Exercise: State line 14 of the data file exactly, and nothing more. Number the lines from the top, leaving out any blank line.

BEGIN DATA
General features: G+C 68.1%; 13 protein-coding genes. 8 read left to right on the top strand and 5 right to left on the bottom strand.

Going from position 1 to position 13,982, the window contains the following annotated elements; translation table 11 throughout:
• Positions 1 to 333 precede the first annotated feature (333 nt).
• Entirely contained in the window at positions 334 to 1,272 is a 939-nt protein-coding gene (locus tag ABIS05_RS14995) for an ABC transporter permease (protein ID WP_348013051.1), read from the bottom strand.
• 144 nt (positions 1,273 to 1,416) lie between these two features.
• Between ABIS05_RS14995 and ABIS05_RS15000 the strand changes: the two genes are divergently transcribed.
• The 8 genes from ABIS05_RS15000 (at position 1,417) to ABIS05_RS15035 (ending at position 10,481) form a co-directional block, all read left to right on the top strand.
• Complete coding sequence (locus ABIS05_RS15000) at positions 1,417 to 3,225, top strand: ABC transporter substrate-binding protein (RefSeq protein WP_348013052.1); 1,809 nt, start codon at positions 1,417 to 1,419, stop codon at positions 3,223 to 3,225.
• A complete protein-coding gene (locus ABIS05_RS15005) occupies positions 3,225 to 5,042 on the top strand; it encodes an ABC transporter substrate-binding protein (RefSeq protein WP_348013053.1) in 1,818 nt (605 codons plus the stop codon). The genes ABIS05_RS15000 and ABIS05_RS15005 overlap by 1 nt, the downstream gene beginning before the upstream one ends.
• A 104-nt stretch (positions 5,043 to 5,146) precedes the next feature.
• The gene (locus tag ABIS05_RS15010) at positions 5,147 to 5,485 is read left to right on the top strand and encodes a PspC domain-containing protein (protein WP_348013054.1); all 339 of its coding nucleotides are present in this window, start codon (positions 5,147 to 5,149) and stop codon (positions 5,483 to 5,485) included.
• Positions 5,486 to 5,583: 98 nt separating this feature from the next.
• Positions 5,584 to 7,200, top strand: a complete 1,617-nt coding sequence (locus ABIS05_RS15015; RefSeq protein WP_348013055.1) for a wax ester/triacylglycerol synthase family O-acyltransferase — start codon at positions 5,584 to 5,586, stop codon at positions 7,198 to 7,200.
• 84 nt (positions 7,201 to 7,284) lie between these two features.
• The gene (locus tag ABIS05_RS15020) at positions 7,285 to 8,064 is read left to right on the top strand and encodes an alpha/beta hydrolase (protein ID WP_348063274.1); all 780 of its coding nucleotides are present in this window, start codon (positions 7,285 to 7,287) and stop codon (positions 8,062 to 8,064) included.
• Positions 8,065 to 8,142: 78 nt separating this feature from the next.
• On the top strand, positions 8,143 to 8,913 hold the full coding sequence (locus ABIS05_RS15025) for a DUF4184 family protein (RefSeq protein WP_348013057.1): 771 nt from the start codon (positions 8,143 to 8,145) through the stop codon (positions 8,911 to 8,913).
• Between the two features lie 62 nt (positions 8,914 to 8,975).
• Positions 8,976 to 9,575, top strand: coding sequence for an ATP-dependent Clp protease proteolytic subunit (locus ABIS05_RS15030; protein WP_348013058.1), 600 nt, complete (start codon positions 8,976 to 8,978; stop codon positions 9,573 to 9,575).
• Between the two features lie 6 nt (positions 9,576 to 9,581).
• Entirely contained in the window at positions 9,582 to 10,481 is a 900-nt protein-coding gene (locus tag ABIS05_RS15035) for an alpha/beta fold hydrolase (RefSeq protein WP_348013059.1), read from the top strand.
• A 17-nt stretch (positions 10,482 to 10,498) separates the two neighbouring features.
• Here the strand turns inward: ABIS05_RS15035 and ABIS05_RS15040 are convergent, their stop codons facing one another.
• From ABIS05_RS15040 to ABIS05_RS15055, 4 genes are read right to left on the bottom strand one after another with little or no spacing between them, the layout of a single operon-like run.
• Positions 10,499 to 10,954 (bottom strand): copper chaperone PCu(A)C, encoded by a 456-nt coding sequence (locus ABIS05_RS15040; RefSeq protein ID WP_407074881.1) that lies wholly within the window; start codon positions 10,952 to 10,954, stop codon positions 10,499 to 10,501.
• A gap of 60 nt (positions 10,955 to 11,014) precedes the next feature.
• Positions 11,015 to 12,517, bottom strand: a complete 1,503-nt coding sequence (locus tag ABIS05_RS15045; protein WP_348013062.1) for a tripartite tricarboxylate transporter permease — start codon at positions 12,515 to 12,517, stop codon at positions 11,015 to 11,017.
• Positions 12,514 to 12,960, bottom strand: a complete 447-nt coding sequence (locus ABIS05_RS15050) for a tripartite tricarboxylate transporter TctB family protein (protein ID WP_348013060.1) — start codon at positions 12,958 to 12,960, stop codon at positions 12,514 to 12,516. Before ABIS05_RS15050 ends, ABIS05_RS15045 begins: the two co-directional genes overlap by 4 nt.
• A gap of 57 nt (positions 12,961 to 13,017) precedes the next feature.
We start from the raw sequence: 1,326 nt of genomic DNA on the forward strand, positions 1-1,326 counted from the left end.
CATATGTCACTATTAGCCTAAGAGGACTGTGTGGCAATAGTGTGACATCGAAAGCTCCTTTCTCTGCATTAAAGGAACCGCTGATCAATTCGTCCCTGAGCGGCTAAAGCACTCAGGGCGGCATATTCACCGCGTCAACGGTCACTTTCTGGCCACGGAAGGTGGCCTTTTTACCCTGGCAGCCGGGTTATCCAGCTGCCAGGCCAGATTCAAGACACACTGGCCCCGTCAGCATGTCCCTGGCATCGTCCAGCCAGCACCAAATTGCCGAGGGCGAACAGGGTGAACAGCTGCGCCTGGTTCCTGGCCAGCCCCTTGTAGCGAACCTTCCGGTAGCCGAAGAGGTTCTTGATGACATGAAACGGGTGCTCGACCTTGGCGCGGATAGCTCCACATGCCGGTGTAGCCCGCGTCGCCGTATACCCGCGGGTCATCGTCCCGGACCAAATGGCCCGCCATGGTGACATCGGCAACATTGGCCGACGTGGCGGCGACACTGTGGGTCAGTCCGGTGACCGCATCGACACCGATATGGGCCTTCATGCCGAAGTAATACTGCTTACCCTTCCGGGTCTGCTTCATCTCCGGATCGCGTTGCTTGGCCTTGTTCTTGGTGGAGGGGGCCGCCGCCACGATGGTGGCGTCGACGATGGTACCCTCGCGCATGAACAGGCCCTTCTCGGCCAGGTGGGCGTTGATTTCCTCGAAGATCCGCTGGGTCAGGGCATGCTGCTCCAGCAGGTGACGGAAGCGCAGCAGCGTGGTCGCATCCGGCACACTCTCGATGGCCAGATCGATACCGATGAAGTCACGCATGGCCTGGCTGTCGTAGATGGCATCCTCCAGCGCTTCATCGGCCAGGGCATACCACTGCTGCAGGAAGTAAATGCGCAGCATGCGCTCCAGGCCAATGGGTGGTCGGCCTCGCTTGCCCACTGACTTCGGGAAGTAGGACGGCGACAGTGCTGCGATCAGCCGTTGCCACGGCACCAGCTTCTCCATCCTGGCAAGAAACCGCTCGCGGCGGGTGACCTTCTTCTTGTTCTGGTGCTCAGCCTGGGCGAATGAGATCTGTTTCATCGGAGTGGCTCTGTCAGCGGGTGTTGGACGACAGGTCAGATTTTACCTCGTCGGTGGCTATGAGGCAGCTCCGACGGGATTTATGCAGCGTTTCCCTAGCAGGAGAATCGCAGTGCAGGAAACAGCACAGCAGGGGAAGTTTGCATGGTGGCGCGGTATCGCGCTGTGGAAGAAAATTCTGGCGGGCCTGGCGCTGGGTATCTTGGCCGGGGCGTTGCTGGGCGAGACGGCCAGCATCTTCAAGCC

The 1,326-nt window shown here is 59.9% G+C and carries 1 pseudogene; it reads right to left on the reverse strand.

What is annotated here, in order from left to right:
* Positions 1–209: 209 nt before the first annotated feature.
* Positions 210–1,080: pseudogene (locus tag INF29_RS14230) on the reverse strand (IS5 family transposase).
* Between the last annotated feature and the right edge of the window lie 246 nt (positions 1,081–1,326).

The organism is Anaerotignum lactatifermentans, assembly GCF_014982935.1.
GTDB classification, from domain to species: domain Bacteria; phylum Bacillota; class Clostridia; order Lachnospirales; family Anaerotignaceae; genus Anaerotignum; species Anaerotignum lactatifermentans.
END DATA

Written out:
• 84 nt (positions 7,201 to 7,284) lie between these two features.